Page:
Boris Johnson and Joe Biden condemn Beijing’s travel ban on British MPs

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Boris Johnson and Joe Biden last night condemned China after it sanctioned British MPs for exposing what the prime minister called ‘gross human rights violations’.

Mr Johnson and the US President spoke on the phone to “voice their concerns” about Beijing’s move after Britain and the United States imposed sanctions on China.

The prime minister said he “stands firmly” behind the MPs and other British citizens affected by economic sanctions, including travel bans, after criticizing China’s mistreatment of Uyghur Muslims.

President Joe Biden

PM Boris Johnson

PM Boris Johnson

US President Joe Biden, left, and UK Prime Minister Boris Johnson, right, condemned Beijing’s decision to sanction several MPs for their criticism of human rights violations against Chinese Uyghur Muslim population.

Iain Duncan Smith, pictured, said being on the sanctions list to stand up for human rights was 'a badge of honor'

Iain Duncan Smith, pictured, said being on the sanctions list to stand up for human rights was 'a badge of honor'

Iain Duncan Smith, pictured, said being on the sanctions list to stand up for human rights was ‘a badge of honor’

A spokesman for No. 10 said: “ On China, the Prime Minister and President reflected on the important measures the UK, US and other international partners had taken earlier this week to impose sanctions on human rights violators in Xinjiang, and expressed concerns. about retaliation by China. ‘

President Biden said, “ Well, we’ve talked a lot about climate change, we’ve talked a lot about the need for Britain and the United States to stand together and address the whole idea of ​​whether or not NATO stands together. , whether we stand united, and whether or not I would be able, and I hope I can, to the NATO meeting – I think it’s the end of June. So we talked about plans and when I came by ‘

“One of the things I envisioned is – we talked about China and the competition they are participating in in the Belt and Road Initiative. And I suggested that essentially we should have a similar initiative, coming from the democratic states, to help those communities around the world ‘

In a further exchange of hostilities, the UK and China called on each other’s ambassadors.

Rebellious former Tory leader Sir Iain Duncan Smith said being sanctioned was “ a badge of honor, ” and fellow conservative Tom Tugendhat, who was also targeted, accused China of a “ direct attack on British democracy. ”

Last week, Mr. Johnson was accused of softening the Chinese after his government described Beijing as “an increasingly important partner” rather than an adversary in the Integrated Review of Defense, Security and Foreign Policy.

But yesterday, his stance was hardened when he tweeted: ‘The MPs and other British citizens sanctioned by China today play a vital role, shedding light on the gross human rights violations being perpetrated against Uyghur Muslims. The freedom to speak up against abuse is fundamental and I support them. ‘

Secretary of State Dominic Raab said, “The [Chinese] ambassador here will be summoned and we will explain in very clear terms the position both towards the MPs and other figures who have spoken out, but also that we will not be silenced in terms of statements about these human rights violations. ‘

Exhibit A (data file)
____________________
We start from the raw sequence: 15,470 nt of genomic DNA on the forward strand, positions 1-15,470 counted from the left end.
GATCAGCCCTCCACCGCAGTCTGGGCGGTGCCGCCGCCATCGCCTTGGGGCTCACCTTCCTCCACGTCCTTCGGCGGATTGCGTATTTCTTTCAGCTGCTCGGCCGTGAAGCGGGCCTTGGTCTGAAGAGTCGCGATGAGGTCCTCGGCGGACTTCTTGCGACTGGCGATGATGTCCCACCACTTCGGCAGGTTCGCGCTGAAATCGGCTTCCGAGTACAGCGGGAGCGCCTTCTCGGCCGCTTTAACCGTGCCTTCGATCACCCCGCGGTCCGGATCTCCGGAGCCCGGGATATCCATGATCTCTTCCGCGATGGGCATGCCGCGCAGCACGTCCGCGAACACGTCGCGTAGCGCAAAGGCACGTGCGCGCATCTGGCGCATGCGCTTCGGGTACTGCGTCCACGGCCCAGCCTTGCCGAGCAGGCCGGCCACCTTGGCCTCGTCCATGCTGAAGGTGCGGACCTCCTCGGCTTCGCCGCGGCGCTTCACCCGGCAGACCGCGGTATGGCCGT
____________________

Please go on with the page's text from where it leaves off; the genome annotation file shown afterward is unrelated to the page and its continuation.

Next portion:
China has received international criticism over the internment camps used to detain Uihur Muslims, which Beijing insists are for vocational training

China has faced international criticism of the internment camps used to detain Uihur Muslims, which Beijing says are intended for vocational training

China has received international criticism over the internment camps used to detain Uihur Muslims, which Beijing insists are for vocational training

China’s charge d’affaires in London hit back, tweeting, “China was not the first to shoot, nor will it be passive or submissive to outside threats.” The Uyghurs are a predominantly Muslim, non-Chinese ethnic group living in the supposedly autonomous province of Xinjiang, in northwestern China.

According to the UK government, survivors’ testimony shows that more than a million people have been detained without trial, with widespread claims of torture, rape and sterilization in prison camps, where Uyghurs are forced to denounce their cultural heritage, language and religion.

Tory MPs Neil O’Brien, Tim Loughton and Nus Ghani, colleagues Lord Alton and Baroness Kennedy, lawyer Geoffrey Nice QC and Newcastle University academic Jo Smith Finley were also punished.

They will now be banned from traveling to China, including Hong Kong and Macau, while any property or assets they own in the country will be frozen. Chinese citizens and institutions are also prohibited from doing business with them.

Four British institutions accusing China of ‘maliciously spreading lies and disinformation’ have been hit with the same sanctions: the China Research Group of Tory MPs, the Conservative Party Human Rights Commission, the Uighur Tribunal and the Essex Court Chambers legal practice.

The move has been interpreted as retaliation for the UK, US, Canada and European Union for imposing similar sanctions on Chinese officials they believe responsible for human rights violations.

Beijing has also imposed sanctions on a number of EU officials and European academics.

China expert Charles Parton, who spent more than 20 years as a British diplomat in Beijing, warned: ‘The exchange of economic sanctions is sending us to new territory in the relationship between the UK and China.

‘We have to prepare for further turbulence.’